Still, no matter how much deeper, more impactful, and better the gameplay became — and no matter how many more Tekken sequels I bought — I never felt the freedom that I did when I was an unrepentant button masher. There was a childish joy to button mashing — a sense of discovery and mystery when everything was so unquantified. And the couple of times that I tried to button mash again, it wasn't the same. I knew too much, and strategy kept creeping into my head. Like a child art prodigy, who attends art school and loses his gift, I was too self-aware — I had lost the innocence and purity of the thing.
But sometimes, my wife Barbara and I go to the Chinatown Fair arcade on Mott Street — it's the last of its kind in Manhattan — and they have a Tekken 6 arcade cabinet. I play a few matches — I use Paul or Zafina these days — and Barbara plays too. She's not really familiar with Tekken, and so the first time she tried playing, I gave her the best advice that I could.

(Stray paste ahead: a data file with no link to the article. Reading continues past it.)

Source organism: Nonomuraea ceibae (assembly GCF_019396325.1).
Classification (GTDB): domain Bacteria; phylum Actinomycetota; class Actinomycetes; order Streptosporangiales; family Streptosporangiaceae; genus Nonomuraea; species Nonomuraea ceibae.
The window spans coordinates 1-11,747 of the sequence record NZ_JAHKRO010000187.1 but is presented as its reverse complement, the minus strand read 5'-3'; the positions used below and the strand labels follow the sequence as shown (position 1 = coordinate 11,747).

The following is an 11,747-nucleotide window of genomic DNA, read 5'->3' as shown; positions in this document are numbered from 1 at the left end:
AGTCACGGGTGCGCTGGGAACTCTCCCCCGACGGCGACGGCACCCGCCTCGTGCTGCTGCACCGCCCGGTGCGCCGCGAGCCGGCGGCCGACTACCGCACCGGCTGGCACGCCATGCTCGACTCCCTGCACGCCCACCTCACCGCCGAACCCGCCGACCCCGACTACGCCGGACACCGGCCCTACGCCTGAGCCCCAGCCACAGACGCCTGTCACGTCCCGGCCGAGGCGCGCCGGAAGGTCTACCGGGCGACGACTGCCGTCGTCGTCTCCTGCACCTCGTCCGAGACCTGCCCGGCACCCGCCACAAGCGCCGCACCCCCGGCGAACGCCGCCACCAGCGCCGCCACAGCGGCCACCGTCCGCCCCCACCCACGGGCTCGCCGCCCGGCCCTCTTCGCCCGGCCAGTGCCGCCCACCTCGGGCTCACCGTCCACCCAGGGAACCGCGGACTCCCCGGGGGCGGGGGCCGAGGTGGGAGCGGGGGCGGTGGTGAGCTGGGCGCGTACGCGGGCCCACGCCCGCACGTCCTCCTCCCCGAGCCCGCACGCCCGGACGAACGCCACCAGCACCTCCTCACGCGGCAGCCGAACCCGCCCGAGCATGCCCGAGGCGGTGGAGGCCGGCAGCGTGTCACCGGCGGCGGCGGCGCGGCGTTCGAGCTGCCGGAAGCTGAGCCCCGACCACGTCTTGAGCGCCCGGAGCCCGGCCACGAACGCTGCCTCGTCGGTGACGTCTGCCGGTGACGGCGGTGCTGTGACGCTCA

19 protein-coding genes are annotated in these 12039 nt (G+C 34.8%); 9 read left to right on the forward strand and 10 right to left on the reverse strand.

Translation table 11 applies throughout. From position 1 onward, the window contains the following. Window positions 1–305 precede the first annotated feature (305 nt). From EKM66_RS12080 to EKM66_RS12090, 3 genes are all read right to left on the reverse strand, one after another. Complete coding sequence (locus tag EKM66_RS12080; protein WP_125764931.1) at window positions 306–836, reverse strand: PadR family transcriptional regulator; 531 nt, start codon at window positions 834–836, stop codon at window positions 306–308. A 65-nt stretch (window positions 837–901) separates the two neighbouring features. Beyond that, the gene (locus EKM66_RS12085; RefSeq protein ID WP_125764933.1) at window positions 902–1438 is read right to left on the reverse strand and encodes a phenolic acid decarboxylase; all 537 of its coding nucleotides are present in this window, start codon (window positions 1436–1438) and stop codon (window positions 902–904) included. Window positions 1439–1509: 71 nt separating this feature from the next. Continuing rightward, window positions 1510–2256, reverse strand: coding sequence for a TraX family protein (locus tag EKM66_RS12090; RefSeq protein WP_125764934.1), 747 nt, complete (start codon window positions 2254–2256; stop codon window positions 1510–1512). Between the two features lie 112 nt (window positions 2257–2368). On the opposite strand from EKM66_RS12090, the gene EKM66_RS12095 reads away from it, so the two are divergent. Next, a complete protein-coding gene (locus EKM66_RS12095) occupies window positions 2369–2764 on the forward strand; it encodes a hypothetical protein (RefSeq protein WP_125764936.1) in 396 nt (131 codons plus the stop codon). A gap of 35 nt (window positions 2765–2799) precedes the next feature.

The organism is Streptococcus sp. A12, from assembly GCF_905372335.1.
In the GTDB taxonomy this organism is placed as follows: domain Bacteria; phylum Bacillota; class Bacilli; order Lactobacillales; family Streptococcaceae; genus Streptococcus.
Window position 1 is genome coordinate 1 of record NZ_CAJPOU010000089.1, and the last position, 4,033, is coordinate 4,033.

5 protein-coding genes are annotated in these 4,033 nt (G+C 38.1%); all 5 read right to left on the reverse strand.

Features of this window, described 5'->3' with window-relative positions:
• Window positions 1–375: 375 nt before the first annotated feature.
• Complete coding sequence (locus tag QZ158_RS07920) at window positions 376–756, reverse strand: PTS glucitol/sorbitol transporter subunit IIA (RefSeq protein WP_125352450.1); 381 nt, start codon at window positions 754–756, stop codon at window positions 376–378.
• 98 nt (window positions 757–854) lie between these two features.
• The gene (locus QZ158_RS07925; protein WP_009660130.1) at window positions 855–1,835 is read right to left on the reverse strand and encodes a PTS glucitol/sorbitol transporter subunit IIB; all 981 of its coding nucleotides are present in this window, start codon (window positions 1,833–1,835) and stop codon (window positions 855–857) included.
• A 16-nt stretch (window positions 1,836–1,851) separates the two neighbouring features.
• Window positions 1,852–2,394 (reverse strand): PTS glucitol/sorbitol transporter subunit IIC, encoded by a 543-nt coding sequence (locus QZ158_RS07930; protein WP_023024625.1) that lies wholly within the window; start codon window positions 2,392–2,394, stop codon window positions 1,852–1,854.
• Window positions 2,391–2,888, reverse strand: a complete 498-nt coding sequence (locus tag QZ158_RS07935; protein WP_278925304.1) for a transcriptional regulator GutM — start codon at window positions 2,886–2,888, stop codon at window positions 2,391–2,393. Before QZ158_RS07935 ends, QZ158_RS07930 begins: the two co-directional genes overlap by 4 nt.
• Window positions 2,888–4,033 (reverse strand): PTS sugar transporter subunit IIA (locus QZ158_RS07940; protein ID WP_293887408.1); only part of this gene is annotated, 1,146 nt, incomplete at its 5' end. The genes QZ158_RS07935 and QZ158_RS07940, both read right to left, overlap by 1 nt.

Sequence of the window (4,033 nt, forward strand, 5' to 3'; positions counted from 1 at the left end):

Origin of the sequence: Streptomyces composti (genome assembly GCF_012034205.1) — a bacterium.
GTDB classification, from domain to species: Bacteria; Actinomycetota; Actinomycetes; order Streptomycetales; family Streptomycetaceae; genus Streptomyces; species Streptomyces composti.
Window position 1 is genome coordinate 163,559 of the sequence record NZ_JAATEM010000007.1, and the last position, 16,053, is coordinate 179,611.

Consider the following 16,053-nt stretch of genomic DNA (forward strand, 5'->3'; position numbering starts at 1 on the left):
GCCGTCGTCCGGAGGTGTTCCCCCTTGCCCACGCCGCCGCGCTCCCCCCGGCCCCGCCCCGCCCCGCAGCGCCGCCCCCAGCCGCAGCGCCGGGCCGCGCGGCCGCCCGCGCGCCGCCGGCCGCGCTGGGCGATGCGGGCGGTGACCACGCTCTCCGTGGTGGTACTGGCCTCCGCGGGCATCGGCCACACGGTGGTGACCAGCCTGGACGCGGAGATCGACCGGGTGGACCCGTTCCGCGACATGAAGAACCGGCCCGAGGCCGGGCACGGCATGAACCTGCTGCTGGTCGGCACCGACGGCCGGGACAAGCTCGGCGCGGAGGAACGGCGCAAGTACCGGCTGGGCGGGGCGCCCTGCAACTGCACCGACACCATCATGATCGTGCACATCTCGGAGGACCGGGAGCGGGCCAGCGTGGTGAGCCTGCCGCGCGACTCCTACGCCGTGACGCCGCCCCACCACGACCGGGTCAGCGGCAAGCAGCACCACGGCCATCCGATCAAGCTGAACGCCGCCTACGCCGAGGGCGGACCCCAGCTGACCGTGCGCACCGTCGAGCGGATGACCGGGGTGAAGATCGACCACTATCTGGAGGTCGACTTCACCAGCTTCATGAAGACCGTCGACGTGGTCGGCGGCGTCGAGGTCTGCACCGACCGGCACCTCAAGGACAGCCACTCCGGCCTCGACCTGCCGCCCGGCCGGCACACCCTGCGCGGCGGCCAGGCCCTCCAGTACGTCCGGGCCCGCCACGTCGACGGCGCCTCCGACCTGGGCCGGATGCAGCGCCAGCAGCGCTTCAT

"Choose that guy. That's who I started with."
"Eddy? But what do I do? I don't know any of his moves."
"Just slam on those two kick buttons, and move the joystick. You'll get the hang of it."
Three matches later, Barbara was giggling and snickering in a way that was familiar to me. She finally lost to a guy who used Law, but not before taking two rounds off of him. And the look of anger and frustration on his face? Priceless. He should probably learn to block low.
Art by Sam Woolley
Kevin is an AP English teacher and freelance writer from Queens, NY. His focus is on video games, American pop culture, and Asian American issues. He wrote a weekly column for Complex called "Throwback Thursdays," which spotlighted video games and trends from previous console generations. Kevin has also been published in VIBE, Salon, PopMatters, and Racialicious, and he will soon be published in Joystiq. You can email him at firstname.lastname@example.org, and follow him on Twitter at https://twitter.com/kevinjameswong.